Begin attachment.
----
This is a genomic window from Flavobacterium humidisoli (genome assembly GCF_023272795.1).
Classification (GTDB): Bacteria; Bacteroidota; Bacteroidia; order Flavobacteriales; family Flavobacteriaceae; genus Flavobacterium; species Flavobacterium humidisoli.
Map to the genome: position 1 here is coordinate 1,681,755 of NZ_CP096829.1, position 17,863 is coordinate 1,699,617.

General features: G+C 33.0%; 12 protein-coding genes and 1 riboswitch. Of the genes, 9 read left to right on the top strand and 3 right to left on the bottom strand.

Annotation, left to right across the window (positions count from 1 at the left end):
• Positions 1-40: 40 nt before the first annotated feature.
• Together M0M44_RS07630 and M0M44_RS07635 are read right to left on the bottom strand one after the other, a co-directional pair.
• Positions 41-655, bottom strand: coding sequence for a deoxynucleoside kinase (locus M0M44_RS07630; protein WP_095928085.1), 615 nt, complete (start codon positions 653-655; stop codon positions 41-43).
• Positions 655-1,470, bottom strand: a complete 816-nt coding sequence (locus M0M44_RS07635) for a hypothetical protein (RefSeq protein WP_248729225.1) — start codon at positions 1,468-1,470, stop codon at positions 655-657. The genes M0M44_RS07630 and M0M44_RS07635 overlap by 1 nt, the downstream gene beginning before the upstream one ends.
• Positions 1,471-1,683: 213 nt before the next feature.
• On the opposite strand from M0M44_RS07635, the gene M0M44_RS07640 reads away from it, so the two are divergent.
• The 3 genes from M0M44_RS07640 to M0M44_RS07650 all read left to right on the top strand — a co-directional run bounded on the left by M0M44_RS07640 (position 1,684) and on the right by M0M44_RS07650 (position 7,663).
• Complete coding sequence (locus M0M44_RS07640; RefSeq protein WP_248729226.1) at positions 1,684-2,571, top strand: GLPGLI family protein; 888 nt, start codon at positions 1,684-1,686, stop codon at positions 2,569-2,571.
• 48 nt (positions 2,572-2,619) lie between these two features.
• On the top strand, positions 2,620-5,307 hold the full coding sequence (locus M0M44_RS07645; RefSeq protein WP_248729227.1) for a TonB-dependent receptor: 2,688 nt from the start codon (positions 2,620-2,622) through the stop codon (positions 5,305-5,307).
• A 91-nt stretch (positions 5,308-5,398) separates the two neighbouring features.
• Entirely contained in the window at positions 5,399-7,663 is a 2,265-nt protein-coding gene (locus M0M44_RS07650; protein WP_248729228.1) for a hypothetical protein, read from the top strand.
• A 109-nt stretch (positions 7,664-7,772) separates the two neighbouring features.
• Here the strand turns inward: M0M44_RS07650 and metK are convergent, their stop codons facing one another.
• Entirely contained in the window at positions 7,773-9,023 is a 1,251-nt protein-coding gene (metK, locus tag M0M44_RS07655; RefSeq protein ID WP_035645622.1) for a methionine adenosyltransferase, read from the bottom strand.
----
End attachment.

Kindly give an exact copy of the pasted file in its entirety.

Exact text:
This is a genomic window from Flavobacterium humidisoli (genome assembly GCF_023272795.1).
Classification (GTDB): Bacteria; Bacteroidota; Bacteroidia; order Flavobacteriales; family Flavobacteriaceae; genus Flavobacterium; species Flavobacterium humidisoli.
Map to the genome: position 1 here is coordinate 1,681,755 of NZ_CP096829.1, position 17,863 is coordinate 1,699,617.

General features: G+C 33.0%; 12 protein-coding genes and 1 riboswitch. Of the genes, 9 read left to right on the top strand and 3 right to left on the bottom strand.

Annotation, left to right across the window (positions count from 1 at the left end):
• Positions 1-40: 40 nt before the first annotated feature.
• Together M0M44_RS07630 and M0M44_RS07635 are read right to left on the bottom strand one after the other, a co-directional pair.
• Positions 41-655, bottom strand: coding sequence for a deoxynucleoside kinase (locus M0M44_RS07630; protein WP_095928085.1), 615 nt, complete (start codon positions 653-655; stop codon positions 41-43).
• Positions 655-1,470, bottom strand: a complete 816-nt coding sequence (locus M0M44_RS07635) for a hypothetical protein (RefSeq protein WP_248729225.1) — start codon at positions 1,468-1,470, stop codon at positions 655-657. The genes M0M44_RS07630 and M0M44_RS07635 overlap by 1 nt, the downstream gene beginning before the upstream one ends.
• Positions 1,471-1,683: 213 nt before the next feature.
• On the opposite strand from M0M44_RS07635, the gene M0M44_RS07640 reads away from it, so the two are divergent.
• The 3 genes from M0M44_RS07640 to M0M44_RS07650 all read left to right on the top strand — a co-directional run bounded on the left by M0M44_RS07640 (position 1,684) and on the right by M0M44_RS07650 (position 7,663).
• Complete coding sequence (locus M0M44_RS07640; RefSeq protein WP_248729226.1) at positions 1,684-2,571, top strand: GLPGLI family protein; 888 nt, start codon at positions 1,684-1,686, stop codon at positions 2,569-2,571.
• 48 nt (positions 2,572-2,619) lie between these two features.
• On the top strand, positions 2,620-5,307 hold the full coding sequence (locus M0M44_RS07645; RefSeq protein WP_248729227.1) for a TonB-dependent receptor: 2,688 nt from the start codon (positions 2,620-2,622) through the stop codon (positions 5,305-5,307).
• A 91-nt stretch (positions 5,308-5,398) separates the two neighbouring features.
• Entirely contained in the window at positions 5,399-7,663 is a 2,265-nt protein-coding gene (locus M0M44_RS07650; protein WP_248729228.1) for a hypothetical protein, read from the top strand.
• A 109-nt stretch (positions 7,664-7,772) separates the two neighbouring features.
• Here the strand turns inward: M0M44_RS07650 and metK are convergent, their stop codons facing one another.
• Entirely contained in the window at positions 7,773-9,023 is a 1,251-nt protein-coding gene (metK, locus tag M0M44_RS07655; RefSeq protein ID WP_035645622.1) for a methionine adenosyltransferase, read from the bottom strand.